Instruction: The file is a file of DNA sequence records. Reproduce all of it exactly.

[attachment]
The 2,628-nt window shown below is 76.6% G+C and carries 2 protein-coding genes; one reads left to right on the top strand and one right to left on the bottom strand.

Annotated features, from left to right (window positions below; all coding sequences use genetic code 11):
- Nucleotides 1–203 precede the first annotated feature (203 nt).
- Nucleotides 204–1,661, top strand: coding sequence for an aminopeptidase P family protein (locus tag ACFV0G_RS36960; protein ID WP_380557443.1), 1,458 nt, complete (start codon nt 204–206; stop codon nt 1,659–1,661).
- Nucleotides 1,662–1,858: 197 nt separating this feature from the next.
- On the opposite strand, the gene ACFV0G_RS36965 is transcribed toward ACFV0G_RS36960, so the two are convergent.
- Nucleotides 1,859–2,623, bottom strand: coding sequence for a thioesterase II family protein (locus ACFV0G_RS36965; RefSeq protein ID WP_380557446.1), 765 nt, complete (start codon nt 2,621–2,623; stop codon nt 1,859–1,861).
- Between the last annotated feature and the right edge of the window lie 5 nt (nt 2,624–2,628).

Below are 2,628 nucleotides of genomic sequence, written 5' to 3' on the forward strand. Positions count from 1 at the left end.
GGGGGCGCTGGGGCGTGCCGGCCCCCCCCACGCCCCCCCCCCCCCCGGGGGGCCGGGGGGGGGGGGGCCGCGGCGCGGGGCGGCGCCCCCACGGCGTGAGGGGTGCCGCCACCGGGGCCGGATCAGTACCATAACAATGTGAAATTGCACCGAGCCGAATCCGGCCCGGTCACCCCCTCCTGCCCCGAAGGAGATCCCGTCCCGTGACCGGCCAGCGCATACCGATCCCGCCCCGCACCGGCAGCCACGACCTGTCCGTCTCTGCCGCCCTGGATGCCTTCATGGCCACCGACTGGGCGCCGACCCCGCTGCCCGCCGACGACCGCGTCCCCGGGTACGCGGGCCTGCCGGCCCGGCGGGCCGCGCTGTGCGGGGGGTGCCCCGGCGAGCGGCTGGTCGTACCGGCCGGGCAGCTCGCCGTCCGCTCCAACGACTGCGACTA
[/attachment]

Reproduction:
The 2,628-nt window shown below is 76.6% G+C and carries 2 protein-coding genes; one reads left to right on the top strand and one right to left on the bottom strand.

Annotated features, from left to right (window positions below; all coding sequences use genetic code 11):
- Nucleotides 1–203 precede the first annotated feature (203 nt).
- Nucleotides 204–1,661, top strand: coding sequence for an aminopeptidase P family protein (locus tag ACFV0G_RS36960; protein ID WP_380557443.1), 1,458 nt, complete (start codon nt 204–206; stop codon nt 1,659–1,661).
- Nucleotides 1,662–1,858: 197 nt separating this feature from the next.
- On the opposite strand, the gene ACFV0G_RS36965 is transcribed toward ACFV0G_RS36960, so the two are convergent.
- Nucleotides 1,859–2,623, bottom strand: coding sequence for a thioesterase II family protein (locus ACFV0G_RS36965; RefSeq protein ID WP_380557446.1), 765 nt, complete (start codon nt 2,621–2,623; stop codon nt 1,859–1,861).
- Between the last annotated feature and the right edge of the window lie 5 nt (nt 2,624–2,628).

Below are 2,628 nucleotides of genomic sequence, written 5' to 3' on the forward strand. Positions count from 1 at the left end.
GGGGGCGCTGGGGCGTGCCGGCCCCCCCCACGCCCCCCCCCCCCCCGGGGGGCCGGGGGGGGGGGGGCCGCGGCGCGGGGCGGCGCCCCCACGGCGTGAGGGGTGCCGCCACCGGGGCCGGATCAGTACCATAACAATGTGAAATTGCACCGAGCCGAATCCGGCCCGGTCACCCCCTCCTGCCCCGAAGGAGATCCCGTCCCGTGACCGGCCAGCGCATACCGATCCCGCCCCGCACCGGCAGCCACGACCTGTCCGTCTCTGCCGCCCTGGATGCCTTCATGGCCACCGACTGGGCGCCGACCCCGCTGCCCGCCGACGACCGCGTCCCCGGGTACGCGGGCCTGCCGGCCCGGCGGGCCGCGCTGTGCGGGGGGTGCCCCGGCGAGCGGCTGGTCGTACCGGCCGGGCAGCTCGCCGTCCGCTCCAACGACTGCGACTA